A very narrow chute for experienced experts only.

Statistics

Analysing terrain data

Exposure

Exposure

The exposure grade does not take into account objective hazards (stone fall, seracs…) but only the consequences of the skier falling.

Low Exposure (E1): Exposure is limited to that of the slope itself. Getting hurt is still likely if the slope is steep and/or the snow is hard.

Medium Exposure (E2): As well as the slope itself, there are some obstacles (such as rock outcrops) which could aggravate injury.

High Exposure (E3): In case of a fall, death is highly likely.

Extreme Exposure (E4): In case of a fall, the skier faces certain death.

High Exposure (E3)In case of a fall, death is highly likely.

Description

Like many of the gnarliest lines at Crystal, L Dub is little known.

In fact, most people are probably not familiar with the name.

More commonly, it is referred to as "the tiny couloir that cuts through the Horseshoe Headwall." The Headwall is the largest rocky buttress that anchors the looker's right side of Horseshoe Cliffs.

A cable attached to a tree here is used for avalanche control by the ski patrol.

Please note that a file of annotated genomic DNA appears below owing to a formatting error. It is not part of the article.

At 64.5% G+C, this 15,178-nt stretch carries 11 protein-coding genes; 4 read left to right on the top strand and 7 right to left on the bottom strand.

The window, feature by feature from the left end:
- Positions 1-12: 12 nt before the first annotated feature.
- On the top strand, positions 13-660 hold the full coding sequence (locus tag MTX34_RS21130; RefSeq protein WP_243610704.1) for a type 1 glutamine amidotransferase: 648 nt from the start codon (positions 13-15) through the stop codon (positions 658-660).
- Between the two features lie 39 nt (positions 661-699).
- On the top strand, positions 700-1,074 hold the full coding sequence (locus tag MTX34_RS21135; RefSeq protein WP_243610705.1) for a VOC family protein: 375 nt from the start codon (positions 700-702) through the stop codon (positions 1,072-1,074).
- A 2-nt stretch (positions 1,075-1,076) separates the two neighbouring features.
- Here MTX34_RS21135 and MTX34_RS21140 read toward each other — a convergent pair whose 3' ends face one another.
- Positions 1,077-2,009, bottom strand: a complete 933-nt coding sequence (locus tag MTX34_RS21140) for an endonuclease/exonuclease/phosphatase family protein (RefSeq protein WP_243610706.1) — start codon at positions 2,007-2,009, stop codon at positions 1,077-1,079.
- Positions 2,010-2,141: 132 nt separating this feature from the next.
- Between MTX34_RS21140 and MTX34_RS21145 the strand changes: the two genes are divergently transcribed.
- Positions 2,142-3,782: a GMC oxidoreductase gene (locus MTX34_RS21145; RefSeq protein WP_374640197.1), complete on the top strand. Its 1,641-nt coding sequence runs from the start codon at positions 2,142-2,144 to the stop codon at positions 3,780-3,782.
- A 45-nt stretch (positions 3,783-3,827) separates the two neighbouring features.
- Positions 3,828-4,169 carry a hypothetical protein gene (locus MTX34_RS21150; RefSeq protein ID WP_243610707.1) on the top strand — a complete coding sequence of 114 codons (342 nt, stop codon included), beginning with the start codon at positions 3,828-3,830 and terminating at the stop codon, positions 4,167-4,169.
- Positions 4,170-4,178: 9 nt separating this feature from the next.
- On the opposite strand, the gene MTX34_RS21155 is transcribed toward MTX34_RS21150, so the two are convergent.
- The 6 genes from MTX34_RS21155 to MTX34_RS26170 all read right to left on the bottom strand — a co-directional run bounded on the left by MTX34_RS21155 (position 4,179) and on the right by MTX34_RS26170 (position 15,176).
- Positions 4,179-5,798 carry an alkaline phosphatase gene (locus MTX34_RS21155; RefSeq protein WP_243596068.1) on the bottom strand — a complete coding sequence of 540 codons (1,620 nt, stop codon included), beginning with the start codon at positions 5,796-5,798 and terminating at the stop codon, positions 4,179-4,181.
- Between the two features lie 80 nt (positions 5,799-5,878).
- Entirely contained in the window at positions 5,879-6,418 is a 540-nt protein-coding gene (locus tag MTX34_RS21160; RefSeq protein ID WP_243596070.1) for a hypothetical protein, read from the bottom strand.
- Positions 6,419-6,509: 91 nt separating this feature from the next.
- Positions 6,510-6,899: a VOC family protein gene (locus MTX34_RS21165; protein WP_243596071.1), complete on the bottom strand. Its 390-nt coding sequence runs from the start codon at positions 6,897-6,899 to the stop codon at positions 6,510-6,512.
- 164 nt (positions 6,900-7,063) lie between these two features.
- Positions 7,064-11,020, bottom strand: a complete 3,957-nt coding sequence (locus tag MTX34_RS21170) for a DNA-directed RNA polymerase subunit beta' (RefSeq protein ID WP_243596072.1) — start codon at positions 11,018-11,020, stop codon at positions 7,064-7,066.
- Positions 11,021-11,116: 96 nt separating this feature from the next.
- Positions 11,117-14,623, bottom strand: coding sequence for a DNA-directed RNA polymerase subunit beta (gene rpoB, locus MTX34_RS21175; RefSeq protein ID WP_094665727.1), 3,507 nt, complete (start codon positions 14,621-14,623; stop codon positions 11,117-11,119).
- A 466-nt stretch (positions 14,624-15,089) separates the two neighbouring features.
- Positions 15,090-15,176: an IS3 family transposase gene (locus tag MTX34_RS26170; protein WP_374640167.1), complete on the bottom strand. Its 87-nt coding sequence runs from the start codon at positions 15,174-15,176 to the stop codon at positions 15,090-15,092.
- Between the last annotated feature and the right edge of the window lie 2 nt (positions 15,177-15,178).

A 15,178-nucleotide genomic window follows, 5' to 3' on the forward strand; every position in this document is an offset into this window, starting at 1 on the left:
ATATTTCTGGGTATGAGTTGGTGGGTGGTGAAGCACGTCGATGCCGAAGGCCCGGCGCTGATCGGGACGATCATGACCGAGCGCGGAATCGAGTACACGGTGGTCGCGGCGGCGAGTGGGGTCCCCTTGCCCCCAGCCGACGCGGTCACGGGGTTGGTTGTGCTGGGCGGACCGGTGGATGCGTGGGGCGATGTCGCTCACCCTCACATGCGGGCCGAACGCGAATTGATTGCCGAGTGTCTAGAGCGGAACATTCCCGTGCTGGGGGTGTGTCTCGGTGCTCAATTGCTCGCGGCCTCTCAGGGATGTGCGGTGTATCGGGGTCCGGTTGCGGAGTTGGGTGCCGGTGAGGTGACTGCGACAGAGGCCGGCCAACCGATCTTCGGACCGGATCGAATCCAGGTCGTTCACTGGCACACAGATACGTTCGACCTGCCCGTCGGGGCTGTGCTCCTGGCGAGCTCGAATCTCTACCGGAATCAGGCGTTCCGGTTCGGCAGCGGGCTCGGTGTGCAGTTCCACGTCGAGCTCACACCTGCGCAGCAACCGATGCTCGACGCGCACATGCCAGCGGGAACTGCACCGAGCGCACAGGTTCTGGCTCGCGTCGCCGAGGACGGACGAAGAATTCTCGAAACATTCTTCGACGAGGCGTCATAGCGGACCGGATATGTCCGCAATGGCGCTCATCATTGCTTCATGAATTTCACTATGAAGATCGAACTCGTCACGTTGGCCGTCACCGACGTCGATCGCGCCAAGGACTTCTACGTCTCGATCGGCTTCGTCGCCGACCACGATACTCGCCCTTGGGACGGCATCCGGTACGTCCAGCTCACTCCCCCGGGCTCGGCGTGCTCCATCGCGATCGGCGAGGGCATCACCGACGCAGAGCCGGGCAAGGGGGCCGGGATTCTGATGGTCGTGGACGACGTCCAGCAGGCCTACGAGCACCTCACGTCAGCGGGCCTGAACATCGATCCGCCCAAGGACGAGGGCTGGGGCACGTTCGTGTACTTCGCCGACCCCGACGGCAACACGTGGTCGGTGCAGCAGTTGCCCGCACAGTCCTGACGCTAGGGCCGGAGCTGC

L Dub cuts through the Headwall below the summit cliff at a diagonal.

Enter not from the top of the Headwall, as this would require a thirty foot drop to a snowy ledge and another twenty foot drop into L Dub.

Instead enter from Paradise Chute #3, staying right and finding the slot through the rocks below the headwall.

The steepest and most challenging section of this run happens in the first few turns below the headwall.

Depending on snow level it might be required to straight-line this short section.

Once below the headwall the slope opens wide to a broad apron.

Watch for avalanche debris and traverse tracks coming in from the left.

Note that once through Gate 6, cliffs and other hazards are not marked in Northway.

This slope avalanches regularly.

Carry the proper equipment and ski/ride with a partner.

At the bottom of the apron, hit Otto Bahn back to the bottom of Northway Chair.